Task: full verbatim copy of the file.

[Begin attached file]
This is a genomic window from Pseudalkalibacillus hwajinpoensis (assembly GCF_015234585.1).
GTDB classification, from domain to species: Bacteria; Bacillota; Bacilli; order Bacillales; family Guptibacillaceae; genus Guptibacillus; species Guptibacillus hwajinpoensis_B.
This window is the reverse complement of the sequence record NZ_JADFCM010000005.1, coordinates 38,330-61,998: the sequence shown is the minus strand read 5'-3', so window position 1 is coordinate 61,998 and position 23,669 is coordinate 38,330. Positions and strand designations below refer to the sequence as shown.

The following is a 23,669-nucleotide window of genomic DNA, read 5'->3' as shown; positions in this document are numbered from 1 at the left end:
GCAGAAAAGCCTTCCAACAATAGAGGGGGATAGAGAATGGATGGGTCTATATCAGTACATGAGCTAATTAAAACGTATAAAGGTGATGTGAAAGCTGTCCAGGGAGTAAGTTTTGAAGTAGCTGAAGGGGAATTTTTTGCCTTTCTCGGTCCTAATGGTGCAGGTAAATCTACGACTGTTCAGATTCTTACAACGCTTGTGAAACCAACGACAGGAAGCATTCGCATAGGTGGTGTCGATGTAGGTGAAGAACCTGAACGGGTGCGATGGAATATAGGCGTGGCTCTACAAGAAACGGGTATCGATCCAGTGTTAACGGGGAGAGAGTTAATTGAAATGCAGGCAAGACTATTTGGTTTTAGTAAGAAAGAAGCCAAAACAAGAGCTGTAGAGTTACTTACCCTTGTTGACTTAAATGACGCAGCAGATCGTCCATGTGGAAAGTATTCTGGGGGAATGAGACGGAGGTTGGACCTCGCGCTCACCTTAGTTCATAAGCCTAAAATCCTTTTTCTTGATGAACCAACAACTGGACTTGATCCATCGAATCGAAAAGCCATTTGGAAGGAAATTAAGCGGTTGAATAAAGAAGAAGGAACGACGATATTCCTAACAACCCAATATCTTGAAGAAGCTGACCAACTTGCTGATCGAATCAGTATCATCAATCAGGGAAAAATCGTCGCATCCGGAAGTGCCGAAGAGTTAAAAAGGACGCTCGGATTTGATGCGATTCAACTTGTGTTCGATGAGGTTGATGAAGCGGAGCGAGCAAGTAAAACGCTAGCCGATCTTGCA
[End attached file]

This is a genomic window from Pseudalkalibacillus hwajinpoensis (assembly GCF_015234585.1).
GTDB classification, from domain to species: Bacteria; Bacillota; Bacilli; order Bacillales; family Guptibacillaceae; genus Guptibacillus; species Guptibacillus hwajinpoensis_B.
This window is the reverse complement of the sequence record NZ_JADFCM010000005.1, coordinates 38,330-61,998: the sequence shown is the minus strand read 5'-3', so window position 1 is coordinate 61,998 and position 23,669 is coordinate 38,330. Positions and strand designations below refer to the sequence as shown.

The following is a 23,669-nucleotide window of genomic DNA, read 5'->3' as shown; positions in this document are numbered from 1 at the left end:
GCAGAAAAGCCTTCCAACAATAGAGGGGGATAGAGAATGGATGGGTCTATATCAGTACATGAGCTAATTAAAACGTATAAAGGTGATGTGAAAGCTGTCCAGGGAGTAAGTTTTGAAGTAGCTGAAGGGGAATTTTTTGCCTTTCTCGGTCCTAATGGTGCAGGTAAATCTACGACTGTTCAGATTCTTACAACGCTTGTGAAACCAACGACAGGAAGCATTCGCATAGGTGGTGTCGATGTAGGTGAAGAACCTGAACGGGTGCGATGGAATATAGGCGTGGCTCTACAAGAAACGGGTATCGATCCAGTGTTAACGGGGAGAGAGTTAATTGAAATGCAGGCAAGACTATTTGGTTTTAGTAAGAAAGAAGCCAAAACAAGAGCTGTAGAGTTACTTACCCTTGTTGACTTAAATGACGCAGCAGATCGTCCATGTGGAAAGTATTCTGGGGGAATGAGACGGAGGTTGGACCTCGCGCTCACCTTAGTTCATAAGCCTAAAATCCTTTTTCTTGATGAACCAACAACTGGACTTGATCCATCGAATCGAAAAGCCATTTGGAAGGAAATTAAGCGGTTGAATAAAGAAGAAGGAACGACGATATTCCTAACAACCCAATATCTTGAAGAAGCTGACCAACTTGCTGATCGAATCAGTATCATCAATCAGGGAAAAATCGTCGCATCCGGAAGTGCCGAAGAGTTAAAAAGGACGCTCGGATTTGATGCGATTCAACTTGTGTTCGATGAGGTTGATGAAGCGGAGCGAGCAAGTAAAACGCTAGCCGATCTTGCA